On This Day In Horror History: RIP Bela Lugosi


Better a day late than never, today in horror history we remember icon Bela Lugosi who died August 16th, 1956 while filming Plan 9 From Outer Space. Born as Bela Ferenc Dezso Blasko on October 20, 1882  in Hungary, 50 miles away from Transylvania and Poenari castle (the legendary home of Vlad the Impaler), Lugosi ran away from home to work odd jobs, including stage acting. Settling in the small mining town of Resita, he became so entranced with a touring theatrical group that he set his heart on becoming an actor. “They tried to give me little parts in their plays, but I was so uneducated, so stupid, people just laughed at me,” he recalled, “but I got the taste of the stage. I got, also, the rancid taste of humiliation.” 

Handsome, mysterious, alluring, and haunting, audiences gasped as he spoke his first lines.

In 1898, Lugosi’s raw talent earned him a prime spot in a traveling theater company. Soon after, he was accepted into Hungary’s Academy of Performing Arts with a specialty in Shakespearean acting. In 1913, he joined the Hungarian National Theater where he performed in several Shakespeare plays as well as performing roles in Cyrano de Bergerac and Faust. As time went by, Lugosi gradually transitioned from theater to the rapidly growing Hungarian silent film industry.

Finding himself on the wrong side of the Hungarian Revolution in 1919, Lugosi fled to Germany where he quickly began working in German cinema. His most notable film at that time was the 1920 adaptation of Dr. Jekyll and Mr. Hyde, in which he played The Head of Janus.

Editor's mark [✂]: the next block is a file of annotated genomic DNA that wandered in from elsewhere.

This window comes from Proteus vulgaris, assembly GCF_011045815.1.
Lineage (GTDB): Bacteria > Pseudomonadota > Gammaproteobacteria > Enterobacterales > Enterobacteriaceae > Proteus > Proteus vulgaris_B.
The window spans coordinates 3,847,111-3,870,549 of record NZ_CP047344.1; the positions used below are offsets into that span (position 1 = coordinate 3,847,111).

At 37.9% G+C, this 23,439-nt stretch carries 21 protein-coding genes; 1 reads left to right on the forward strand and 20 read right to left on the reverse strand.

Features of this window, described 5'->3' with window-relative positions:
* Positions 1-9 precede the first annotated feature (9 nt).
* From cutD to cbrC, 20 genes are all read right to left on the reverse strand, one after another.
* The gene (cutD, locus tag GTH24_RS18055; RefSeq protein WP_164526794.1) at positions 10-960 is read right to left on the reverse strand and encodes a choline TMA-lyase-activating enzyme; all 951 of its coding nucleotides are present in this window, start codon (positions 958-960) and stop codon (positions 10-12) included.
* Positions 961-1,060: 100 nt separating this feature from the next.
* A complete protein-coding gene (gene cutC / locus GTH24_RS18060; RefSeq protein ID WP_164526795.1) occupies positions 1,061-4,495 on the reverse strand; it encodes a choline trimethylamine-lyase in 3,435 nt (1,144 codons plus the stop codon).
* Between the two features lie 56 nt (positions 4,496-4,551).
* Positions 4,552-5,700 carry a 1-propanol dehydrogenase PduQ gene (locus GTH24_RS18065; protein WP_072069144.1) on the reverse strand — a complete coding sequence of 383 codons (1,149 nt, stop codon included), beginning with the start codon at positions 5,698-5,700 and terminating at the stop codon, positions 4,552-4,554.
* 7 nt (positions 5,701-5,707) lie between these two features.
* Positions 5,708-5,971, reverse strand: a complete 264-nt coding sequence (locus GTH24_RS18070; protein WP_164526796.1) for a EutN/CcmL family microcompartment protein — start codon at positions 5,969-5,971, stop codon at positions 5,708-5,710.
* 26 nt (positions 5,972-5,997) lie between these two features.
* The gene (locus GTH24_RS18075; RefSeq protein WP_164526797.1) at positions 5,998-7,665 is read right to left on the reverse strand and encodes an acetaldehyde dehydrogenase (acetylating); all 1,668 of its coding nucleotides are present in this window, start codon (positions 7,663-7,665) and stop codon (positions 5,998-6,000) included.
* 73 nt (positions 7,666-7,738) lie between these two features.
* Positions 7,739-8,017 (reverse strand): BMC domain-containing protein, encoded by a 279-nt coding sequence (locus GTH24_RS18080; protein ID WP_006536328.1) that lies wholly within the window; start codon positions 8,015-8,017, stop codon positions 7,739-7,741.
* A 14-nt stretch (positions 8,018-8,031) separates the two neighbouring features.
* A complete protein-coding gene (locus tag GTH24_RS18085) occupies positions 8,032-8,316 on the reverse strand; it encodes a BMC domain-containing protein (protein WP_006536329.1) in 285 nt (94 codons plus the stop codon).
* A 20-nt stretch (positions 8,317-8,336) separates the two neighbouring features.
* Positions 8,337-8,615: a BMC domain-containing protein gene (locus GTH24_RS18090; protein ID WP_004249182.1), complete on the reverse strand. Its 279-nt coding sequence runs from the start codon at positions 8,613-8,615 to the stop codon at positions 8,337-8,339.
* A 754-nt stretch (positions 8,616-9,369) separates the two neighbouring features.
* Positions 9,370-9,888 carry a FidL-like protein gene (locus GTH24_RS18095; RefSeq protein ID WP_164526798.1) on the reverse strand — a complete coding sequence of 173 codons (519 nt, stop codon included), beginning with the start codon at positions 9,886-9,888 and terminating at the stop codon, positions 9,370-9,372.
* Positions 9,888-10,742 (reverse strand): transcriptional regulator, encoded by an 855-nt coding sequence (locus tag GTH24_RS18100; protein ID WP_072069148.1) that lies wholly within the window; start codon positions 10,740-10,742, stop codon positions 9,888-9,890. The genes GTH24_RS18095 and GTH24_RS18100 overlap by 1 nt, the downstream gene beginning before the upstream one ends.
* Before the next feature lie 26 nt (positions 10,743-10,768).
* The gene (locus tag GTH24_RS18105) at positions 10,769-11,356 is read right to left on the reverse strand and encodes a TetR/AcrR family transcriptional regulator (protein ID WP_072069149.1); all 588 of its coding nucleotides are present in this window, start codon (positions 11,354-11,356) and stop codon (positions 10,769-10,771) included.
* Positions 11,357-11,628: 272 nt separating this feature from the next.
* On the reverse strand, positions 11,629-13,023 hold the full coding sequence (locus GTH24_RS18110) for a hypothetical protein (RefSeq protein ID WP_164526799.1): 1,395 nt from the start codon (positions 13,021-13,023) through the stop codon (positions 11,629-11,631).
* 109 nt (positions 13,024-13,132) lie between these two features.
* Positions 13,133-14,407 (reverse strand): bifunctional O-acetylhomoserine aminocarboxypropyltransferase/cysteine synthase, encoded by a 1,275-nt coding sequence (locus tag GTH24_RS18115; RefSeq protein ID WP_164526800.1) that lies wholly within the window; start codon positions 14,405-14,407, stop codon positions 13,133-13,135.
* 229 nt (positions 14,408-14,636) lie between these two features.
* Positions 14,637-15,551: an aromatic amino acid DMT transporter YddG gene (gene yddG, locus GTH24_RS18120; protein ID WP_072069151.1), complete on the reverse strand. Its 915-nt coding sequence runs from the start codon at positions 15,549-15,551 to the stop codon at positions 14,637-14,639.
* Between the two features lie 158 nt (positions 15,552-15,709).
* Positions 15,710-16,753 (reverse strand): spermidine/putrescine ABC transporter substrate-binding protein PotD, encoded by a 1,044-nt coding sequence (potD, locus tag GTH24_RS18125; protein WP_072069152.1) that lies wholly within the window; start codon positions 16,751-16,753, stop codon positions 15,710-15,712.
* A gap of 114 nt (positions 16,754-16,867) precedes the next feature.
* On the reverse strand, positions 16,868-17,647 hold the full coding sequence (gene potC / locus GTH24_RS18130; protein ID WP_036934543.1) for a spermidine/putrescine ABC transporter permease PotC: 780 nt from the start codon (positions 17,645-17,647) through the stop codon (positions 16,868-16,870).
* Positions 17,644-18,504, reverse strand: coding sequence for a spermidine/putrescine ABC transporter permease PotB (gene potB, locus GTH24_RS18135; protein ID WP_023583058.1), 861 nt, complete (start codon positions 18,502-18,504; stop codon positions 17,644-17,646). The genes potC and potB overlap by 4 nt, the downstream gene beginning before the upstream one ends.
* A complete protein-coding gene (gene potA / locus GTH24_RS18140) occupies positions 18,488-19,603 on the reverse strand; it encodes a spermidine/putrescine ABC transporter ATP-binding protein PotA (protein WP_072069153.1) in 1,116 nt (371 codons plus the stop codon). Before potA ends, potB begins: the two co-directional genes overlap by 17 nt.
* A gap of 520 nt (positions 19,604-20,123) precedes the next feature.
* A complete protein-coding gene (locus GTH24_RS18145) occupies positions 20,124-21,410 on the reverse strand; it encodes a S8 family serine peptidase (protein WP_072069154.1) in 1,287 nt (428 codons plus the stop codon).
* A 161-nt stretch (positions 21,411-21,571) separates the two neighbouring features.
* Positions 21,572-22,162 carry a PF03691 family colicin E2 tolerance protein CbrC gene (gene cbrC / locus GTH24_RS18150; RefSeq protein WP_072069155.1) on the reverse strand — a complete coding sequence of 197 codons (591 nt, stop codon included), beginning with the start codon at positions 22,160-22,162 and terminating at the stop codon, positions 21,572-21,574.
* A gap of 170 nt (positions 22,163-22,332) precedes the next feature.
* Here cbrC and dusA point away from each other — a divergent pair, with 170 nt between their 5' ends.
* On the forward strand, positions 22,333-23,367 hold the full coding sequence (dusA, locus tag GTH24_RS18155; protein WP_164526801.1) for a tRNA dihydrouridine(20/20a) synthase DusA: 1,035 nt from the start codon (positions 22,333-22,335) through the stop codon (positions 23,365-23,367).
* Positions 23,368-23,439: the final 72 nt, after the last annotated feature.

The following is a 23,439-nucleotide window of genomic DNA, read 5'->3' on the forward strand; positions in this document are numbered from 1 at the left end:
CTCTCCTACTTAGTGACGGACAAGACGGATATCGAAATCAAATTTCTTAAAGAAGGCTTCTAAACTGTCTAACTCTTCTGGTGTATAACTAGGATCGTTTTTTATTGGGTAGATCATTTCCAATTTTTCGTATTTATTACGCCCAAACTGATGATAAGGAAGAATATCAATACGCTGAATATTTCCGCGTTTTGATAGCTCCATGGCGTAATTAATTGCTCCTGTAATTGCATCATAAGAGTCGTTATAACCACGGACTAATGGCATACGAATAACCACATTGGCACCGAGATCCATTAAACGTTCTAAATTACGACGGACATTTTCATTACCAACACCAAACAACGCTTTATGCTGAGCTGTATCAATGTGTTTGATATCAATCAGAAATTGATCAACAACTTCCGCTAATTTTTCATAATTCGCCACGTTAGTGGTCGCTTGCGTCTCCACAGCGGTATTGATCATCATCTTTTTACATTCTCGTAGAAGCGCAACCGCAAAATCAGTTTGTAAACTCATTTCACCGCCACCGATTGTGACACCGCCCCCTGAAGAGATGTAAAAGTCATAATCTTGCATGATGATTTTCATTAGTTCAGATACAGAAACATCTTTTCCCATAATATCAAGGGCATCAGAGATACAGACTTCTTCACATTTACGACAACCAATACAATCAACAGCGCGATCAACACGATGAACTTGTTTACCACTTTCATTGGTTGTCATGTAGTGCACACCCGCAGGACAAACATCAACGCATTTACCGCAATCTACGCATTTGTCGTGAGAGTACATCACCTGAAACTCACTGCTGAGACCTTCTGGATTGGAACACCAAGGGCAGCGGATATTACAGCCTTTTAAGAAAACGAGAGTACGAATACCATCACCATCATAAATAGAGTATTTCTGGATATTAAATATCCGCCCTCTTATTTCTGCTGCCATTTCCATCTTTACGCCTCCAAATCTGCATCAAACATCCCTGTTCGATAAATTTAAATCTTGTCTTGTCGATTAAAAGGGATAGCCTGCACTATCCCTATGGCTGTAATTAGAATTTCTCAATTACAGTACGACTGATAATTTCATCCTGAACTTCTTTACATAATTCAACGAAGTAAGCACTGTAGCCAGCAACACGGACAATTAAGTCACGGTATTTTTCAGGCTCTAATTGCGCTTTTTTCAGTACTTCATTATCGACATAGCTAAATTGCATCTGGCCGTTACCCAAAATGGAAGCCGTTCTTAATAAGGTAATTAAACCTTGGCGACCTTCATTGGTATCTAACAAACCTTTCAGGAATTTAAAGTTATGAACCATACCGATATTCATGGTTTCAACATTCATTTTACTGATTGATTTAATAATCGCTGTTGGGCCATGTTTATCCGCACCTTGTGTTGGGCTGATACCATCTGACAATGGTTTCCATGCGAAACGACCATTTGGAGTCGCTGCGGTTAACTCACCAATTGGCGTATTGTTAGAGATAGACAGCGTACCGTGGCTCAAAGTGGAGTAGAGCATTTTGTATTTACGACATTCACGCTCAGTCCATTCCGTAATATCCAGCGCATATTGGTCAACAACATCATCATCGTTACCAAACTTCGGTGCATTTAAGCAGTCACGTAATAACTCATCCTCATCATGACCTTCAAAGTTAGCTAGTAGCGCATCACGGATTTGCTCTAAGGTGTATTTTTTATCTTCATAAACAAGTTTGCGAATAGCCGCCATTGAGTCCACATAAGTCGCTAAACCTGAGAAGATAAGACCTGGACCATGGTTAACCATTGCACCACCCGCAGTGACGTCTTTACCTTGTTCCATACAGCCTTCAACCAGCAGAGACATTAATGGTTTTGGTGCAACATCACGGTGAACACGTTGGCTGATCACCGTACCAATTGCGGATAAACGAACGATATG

But despite his success in Germany, Lugosi decided to move to the United States. After some time working on the stage and in silent films, he accepted a roll in the American theatrical run of Dracula. Lugosi infused the role with his own style, rendering it unlike any Dracula that had come before. Handsome, mysterious, alluring, and haunting, audiences gasped as he spoke his first lines. As the play toured the country between 1928 and 1929, Lugosi once described how they had to keep  “nurses and physicians in the theater every night… for the people in the audience who faint.”

With the advent of “talking pictures,” Universal studios approached Lugosi, wanting him to star in a film adaptation of the play. The resulting 1931 film was a smash hit and forever immortalized Lugosi’s chilling portrayal of Dracula. Still to this day, Lugosi is idolized for his role as the iconic monster.

In the aftermath of Dracula, Lugosi found himself typecast as a horror villain. He continued to appear in Universal films such as  The Black Cat, The Raven, The Invisible Ray, Son of Frankenstein, and Black Friday, where he found himself with second billing below Boris Karloff. Lugosi also appeared in Victor Halperin’s White Zombiewhich is often cited as the first zombie movie.

Despite his popularity with audiences, Lugosi’s career began to decline; a British ban on horror films caused Universal to drop them from their schedule and Lugosi found himself relegated to B-grade thrillers. Lugosi’s career was briefly revived after a theater ran a double feature of Dracula and Frankenstien, which was so successful that Lugosi was asked to appear in person, thrilling audiences who had previously not been aware of him. Universal took note and re-released the two now classic horror films and hired Lugosi to play Ygor in Son of Frankenstein. 

But the revival was short-lived and Lugosi found himself once again at the bottom of the pack. As a result of chronic sciatica, Lugosi became dependent on opiates to relieve his pain. Though he continued to appear in films such as  Mother Riley Meets the Vampire and Ed Wood’s Bride of the Monster, Lugosi spent much of his adult life deeply mired in debt. At age 73, Lugosi died of a heart attack and was buried in his Dracula cape.

Despite his frustration over being typecast, we in the horror community will always love him for bringing us the one true Dracula. Rest in piece, Bela Lugosi.